Landlords say strong companies are taking advantage of the crisis to try to get better deals. Anthony E. Malkin, the chief executive of the Empire State Realty Trust, which owns the Empire State Building, said LVMH had stopped paying rent. “That is a massively creditworthy company with tremendous resources, a huge balance sheet and absolutely opportunistically has said, ‘We’re not going to pay,’” he said.

Anish Melwani, chief executive of LVMH’s U.S. arm, said the company was in discussions with landlords to find “equitable solutions to mitigate the impact of store closures,” adding that “we are confident we will be able to reach constructive agreements.”

Beyond the immediate impact of business closings on tenants’ revenue are larger questions, including the already-dire trends for malls and shopping centers, how office and consumer behavior might change after the pandemic, and the effects of recent looting and vandalism on retail corridors. Will companies need more space so that employees can spread out, or will they need less because they need fewer offices at all?

“I’d like to say I have an opinion on all this, and it’s just as good as everybody else’s, because nobody knows,” said Michael Covarrubias, chief executive of TMG Partners, a San Francisco-based developer of office, retail and residential buildings. “We are in the dead zone. There are no leases, no sales, no purchases, no loans. So you can’t get your footing and say, ‘That’s where we are.’”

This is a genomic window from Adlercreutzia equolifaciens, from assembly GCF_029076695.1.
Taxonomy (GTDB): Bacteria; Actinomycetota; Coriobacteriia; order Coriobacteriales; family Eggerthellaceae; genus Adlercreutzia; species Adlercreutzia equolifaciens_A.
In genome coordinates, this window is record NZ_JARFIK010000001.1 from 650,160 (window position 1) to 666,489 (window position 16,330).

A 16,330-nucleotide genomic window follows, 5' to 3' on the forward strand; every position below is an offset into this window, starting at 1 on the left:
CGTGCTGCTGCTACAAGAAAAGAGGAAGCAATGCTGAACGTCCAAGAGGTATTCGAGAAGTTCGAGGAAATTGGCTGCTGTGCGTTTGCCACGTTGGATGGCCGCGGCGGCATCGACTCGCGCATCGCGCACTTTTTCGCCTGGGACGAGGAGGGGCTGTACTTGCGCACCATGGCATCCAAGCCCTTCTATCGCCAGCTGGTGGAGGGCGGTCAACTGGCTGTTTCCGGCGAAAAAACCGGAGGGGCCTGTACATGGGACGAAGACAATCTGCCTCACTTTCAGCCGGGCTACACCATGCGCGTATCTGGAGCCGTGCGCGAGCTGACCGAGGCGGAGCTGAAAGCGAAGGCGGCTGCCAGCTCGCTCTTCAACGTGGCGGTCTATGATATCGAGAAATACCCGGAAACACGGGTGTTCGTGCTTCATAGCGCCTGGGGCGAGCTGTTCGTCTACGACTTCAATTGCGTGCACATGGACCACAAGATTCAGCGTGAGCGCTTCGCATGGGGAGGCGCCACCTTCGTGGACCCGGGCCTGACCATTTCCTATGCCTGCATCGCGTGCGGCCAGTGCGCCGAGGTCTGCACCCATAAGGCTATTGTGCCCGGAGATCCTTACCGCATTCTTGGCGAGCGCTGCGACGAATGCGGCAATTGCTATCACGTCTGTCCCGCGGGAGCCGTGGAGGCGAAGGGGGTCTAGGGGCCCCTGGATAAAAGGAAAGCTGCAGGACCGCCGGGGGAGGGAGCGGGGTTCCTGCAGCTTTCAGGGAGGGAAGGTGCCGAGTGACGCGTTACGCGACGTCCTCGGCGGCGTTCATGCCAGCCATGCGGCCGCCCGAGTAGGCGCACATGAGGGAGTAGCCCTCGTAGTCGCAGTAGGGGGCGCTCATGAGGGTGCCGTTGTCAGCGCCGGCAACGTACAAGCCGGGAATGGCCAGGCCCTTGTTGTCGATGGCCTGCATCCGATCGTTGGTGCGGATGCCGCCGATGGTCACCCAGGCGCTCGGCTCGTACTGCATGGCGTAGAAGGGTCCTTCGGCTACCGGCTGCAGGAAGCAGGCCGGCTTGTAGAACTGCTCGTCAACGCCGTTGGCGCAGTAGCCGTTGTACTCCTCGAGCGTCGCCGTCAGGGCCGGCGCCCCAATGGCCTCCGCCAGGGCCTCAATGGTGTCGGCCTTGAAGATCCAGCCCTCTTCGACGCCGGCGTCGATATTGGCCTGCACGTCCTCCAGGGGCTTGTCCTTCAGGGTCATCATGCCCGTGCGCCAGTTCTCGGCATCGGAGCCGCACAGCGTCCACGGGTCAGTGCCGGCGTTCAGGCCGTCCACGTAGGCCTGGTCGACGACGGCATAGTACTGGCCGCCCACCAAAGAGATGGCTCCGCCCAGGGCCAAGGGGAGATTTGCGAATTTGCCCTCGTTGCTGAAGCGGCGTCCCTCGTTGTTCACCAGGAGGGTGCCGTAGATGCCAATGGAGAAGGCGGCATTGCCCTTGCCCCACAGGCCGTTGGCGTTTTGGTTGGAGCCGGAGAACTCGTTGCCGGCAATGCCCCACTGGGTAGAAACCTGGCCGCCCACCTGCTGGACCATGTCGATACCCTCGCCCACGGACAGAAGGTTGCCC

Commercial real estate — any building that isn’t a home — might be called dull but important. There are no HGTV shows dedicated to the armies of mostly male brokers who rent out office buildings and shopping malls, but these properties are the bedrock of commercial life and are of paramount importance to the financial system.

Banks, which have $2.38 trillion of commercial real estate loans on their books, could face a stampede of landlords asking to restructure the loans they took out to buy properties where tenants are falling behind on their rents. After the last financial crisis, losses on commercial real estate lending peaked in 2009, when 3.3 percent of loans were written off, according to the Federal Reserve, but weighed on many banks for years.

Bankers have started to make concessions to borrowers under stress, like deferring payments and waiving late fees. “Borrowers are asking how we can get through this together,” said Nipul Patel, chief operating officer for Wells Fargo Commercial Real Estate.

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